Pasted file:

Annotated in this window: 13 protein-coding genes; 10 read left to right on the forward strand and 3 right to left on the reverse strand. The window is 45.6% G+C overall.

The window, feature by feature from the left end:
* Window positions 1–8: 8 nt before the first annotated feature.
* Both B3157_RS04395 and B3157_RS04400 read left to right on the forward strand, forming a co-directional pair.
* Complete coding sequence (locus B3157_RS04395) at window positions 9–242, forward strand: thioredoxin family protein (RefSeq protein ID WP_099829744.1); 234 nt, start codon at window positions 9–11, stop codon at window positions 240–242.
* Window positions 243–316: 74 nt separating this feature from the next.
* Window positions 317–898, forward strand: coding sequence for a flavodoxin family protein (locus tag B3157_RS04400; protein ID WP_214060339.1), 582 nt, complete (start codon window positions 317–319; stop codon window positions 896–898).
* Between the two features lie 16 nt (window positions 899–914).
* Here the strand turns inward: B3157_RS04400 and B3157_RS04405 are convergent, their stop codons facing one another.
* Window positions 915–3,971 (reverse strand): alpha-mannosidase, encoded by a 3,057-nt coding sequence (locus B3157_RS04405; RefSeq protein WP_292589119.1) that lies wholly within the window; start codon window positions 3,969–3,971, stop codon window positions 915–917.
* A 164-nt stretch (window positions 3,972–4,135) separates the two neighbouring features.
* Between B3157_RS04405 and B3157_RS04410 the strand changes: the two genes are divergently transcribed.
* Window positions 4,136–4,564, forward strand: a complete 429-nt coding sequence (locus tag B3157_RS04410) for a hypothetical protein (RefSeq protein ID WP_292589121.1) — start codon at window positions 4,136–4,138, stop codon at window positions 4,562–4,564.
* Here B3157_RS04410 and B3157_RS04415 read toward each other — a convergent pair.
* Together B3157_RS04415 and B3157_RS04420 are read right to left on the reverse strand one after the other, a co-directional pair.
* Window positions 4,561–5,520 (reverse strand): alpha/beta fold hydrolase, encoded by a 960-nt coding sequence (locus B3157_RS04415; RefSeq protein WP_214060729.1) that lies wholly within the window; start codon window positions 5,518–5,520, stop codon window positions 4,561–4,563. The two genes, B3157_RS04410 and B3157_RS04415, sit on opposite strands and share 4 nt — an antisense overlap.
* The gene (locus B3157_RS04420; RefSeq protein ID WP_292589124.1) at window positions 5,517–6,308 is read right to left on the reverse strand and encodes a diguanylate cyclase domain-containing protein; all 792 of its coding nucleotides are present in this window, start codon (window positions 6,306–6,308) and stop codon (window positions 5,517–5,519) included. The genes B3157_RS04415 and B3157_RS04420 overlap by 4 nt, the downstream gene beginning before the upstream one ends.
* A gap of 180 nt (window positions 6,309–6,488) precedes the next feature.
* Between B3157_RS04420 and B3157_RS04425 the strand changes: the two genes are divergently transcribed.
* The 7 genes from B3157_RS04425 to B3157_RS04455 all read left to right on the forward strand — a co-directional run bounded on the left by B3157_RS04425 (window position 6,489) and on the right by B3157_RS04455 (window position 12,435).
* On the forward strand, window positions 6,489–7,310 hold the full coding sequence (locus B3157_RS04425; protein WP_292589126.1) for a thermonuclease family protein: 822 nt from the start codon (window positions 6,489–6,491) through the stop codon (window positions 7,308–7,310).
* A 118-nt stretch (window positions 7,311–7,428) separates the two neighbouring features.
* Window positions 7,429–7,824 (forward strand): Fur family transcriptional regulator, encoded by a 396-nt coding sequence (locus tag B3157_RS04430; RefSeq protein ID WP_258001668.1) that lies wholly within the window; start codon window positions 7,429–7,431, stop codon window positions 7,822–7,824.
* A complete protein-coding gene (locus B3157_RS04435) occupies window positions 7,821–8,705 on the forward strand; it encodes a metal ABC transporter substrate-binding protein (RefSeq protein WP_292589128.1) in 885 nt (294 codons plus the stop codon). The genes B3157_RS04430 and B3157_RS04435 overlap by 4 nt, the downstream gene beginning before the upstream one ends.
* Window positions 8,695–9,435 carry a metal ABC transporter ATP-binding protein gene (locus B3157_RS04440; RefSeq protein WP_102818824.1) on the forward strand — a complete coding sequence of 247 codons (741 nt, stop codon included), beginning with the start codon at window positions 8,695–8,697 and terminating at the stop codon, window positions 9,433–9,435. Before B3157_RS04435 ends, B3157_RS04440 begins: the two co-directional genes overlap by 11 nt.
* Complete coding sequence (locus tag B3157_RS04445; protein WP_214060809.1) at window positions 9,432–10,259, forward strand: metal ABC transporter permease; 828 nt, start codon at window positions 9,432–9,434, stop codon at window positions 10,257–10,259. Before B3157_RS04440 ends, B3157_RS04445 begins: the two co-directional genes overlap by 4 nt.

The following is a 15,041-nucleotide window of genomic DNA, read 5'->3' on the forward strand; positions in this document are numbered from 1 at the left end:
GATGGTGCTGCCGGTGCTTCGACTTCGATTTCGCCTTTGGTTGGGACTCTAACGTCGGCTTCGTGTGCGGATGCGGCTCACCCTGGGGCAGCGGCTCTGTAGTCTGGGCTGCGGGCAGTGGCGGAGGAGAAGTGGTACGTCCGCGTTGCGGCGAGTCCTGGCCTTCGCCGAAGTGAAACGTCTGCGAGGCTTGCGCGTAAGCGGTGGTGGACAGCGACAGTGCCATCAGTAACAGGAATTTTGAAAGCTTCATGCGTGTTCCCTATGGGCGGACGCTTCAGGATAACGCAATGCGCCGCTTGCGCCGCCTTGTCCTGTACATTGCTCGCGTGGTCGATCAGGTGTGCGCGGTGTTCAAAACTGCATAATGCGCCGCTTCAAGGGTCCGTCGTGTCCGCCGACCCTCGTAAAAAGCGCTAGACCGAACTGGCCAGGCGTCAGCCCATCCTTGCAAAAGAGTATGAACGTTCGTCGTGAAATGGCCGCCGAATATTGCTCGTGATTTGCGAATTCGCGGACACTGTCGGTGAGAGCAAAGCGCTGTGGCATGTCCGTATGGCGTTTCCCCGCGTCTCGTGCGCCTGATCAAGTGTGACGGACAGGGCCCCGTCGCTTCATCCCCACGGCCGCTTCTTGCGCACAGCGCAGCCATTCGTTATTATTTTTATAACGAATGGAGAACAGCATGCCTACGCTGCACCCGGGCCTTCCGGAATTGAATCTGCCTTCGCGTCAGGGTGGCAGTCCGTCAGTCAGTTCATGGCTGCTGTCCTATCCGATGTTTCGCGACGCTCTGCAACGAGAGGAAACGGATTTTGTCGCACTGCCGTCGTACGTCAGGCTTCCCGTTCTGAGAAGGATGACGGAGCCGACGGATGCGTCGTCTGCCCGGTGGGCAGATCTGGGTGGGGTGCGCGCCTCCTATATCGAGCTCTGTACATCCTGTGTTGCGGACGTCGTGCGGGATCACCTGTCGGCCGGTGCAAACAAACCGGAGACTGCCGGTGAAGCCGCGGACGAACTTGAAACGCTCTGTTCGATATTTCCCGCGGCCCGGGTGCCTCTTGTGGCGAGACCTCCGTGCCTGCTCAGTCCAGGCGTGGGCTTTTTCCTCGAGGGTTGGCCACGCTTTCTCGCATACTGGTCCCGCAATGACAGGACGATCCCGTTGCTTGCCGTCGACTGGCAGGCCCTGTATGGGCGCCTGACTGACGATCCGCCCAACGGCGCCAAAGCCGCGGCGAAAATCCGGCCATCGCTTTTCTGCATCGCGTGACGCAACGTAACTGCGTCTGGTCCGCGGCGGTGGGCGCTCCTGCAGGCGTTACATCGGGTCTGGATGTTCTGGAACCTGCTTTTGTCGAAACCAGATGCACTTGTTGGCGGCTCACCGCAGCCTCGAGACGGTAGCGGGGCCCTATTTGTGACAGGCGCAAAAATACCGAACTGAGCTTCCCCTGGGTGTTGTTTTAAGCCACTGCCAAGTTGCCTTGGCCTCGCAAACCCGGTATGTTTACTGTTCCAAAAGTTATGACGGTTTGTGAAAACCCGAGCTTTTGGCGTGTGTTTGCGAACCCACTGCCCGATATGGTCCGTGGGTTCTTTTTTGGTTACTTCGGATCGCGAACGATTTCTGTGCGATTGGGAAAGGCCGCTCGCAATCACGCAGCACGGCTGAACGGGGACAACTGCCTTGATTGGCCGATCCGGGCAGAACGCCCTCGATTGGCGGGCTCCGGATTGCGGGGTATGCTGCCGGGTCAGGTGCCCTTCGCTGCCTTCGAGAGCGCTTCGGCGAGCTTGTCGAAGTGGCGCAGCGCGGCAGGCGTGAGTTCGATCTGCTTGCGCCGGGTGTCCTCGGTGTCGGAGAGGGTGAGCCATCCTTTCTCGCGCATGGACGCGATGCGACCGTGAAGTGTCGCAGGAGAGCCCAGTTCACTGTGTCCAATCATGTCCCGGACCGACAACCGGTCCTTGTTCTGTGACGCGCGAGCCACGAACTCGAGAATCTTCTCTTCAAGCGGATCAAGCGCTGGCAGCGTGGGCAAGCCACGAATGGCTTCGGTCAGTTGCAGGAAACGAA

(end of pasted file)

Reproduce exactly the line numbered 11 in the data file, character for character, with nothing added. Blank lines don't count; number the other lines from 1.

* A 164-nt stretch (window positions 3,972–4,135) separates the two neighbouring features.